BY Melissa Migueis & Olivier Paiement

Italo Ferrante, 25, sits in the colourful creativity room at the Center for the Arts in Human Development.

The Centre offers a three-year program that employs creative arts therapies – including art, dance, drama and music therapy – for adults with neurodevelopmental disabilities.

Posted on the walls surrounding Ferrante are photographs of past theatre productions and artwork. Clay, pastels, paint and other art supplies sit on a small table beside him.

Feeling anxious after a stressful past few days, Ferrante sits breathing heavily looking at the blank sheet of paper.

He picks up a blue pencil crayon and begins to draw.

“I’m just trying to stay calm,” he says.

Ferrante, an adult on the autism spectrum, has been attending the Center for the Arts in Human Development for two years.

“I really really really love this program,” says Ferrante. “I have really seen myself come from a person that is very anxious to a person that is getting way calmer.”

a man sits at a table and draws on a white piece of paper with pencil crayons

Italo Ferrante draws in the creativity room at the Centre for the Arts in Human Development. Photo by Melissa Migueis.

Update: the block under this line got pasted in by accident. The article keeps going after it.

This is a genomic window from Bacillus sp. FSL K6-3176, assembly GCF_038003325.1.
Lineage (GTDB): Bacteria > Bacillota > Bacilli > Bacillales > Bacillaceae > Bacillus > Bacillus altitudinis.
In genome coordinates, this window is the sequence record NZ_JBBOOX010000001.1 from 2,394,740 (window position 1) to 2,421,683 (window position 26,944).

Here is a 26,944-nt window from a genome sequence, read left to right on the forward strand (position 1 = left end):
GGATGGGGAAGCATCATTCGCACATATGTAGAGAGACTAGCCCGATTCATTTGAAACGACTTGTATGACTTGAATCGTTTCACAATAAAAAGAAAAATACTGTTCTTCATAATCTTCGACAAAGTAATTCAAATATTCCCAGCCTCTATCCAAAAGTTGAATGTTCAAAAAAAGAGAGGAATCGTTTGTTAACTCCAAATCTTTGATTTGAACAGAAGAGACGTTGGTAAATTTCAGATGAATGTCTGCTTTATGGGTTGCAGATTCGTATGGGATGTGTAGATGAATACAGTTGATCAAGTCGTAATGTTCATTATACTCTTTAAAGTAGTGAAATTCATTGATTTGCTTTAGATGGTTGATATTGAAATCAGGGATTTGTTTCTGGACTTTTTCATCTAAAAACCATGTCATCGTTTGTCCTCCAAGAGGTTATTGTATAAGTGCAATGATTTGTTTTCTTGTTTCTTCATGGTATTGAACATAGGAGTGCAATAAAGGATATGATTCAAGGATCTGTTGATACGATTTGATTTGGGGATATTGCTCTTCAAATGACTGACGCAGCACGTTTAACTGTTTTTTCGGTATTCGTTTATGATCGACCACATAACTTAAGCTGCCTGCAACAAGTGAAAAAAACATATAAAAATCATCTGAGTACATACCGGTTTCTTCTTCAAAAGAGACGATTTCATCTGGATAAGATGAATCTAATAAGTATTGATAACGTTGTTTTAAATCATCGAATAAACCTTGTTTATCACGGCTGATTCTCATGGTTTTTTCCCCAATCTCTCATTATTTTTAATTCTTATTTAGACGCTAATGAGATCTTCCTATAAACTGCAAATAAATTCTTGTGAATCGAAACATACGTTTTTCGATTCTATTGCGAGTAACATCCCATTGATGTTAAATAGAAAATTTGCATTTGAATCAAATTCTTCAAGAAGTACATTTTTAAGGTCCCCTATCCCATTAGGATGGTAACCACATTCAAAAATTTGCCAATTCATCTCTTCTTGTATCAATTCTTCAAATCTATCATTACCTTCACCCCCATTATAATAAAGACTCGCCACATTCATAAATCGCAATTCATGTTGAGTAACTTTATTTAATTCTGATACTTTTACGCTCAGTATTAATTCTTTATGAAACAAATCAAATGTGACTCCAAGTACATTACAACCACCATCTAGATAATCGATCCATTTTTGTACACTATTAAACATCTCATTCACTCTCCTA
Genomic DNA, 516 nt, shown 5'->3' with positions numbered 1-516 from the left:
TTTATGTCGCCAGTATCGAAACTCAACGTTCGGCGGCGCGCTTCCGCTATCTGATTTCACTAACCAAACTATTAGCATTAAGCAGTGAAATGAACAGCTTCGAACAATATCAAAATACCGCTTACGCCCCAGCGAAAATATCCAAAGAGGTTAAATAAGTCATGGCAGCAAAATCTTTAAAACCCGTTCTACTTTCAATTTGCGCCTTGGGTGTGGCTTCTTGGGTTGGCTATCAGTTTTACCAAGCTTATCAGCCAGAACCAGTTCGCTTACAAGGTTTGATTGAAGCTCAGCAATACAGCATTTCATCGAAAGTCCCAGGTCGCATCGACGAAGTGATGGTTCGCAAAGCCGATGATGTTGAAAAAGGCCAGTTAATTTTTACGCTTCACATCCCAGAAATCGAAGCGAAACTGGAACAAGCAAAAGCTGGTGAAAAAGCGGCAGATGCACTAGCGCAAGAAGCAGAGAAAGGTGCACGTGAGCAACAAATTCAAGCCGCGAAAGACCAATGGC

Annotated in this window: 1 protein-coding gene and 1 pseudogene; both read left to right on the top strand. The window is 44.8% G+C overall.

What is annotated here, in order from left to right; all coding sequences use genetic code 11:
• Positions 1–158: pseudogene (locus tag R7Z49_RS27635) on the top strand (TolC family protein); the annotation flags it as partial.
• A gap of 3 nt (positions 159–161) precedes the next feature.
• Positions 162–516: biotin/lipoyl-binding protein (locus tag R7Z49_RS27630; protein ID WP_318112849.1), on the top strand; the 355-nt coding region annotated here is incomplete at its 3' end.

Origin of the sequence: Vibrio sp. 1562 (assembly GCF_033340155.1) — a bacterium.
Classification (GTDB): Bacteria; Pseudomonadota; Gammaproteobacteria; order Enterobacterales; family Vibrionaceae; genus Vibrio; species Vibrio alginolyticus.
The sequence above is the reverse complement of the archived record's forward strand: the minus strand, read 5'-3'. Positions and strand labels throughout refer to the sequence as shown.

The Centre for the Arts in Human Development supports creative expression and fosters a sense of community for neurodivergent adults.

The Centre was created in 1996 specifically for adults due to a lack of therapeutic services available to support this population at the time.

Nearly 30 years later, the same issue persists.

In Quebec, children with neurodevelopmental disabilities, like autism spectrum disorder, stay in school until the age of 21. Once they age out of the youth system, most are faced with a tough reality: services and resources are limited, waitlists are lengthy and private programs are costly.

From the year 2000 to 2015, the number of individuals between the ages of one and 17 diagnosed with autism spectrum disorder increased by 461.76 per cent, according to a report by the Public Health Agency of Canada.

However, services aren’t increasing, says Elisabeth Prass, the provincial Liberal party critic for autism-related issues.

“It’s the chicken and the egg,” says Prass. “It’s great to diagnose them and the government is taking all of that into account, but if you’re not increasing your services to serve that population, what’s the point?”

“[It’s] definitely a huge problem in Quebec,” she adds.

Number of autism spectrum disorder diagnoses in Quebec

The incidence rate increased from 3.4 to 19.1 per 10,000 from the year 2000 to 2015: An increase of 461.76 per cent. Media by Melissa Migueis.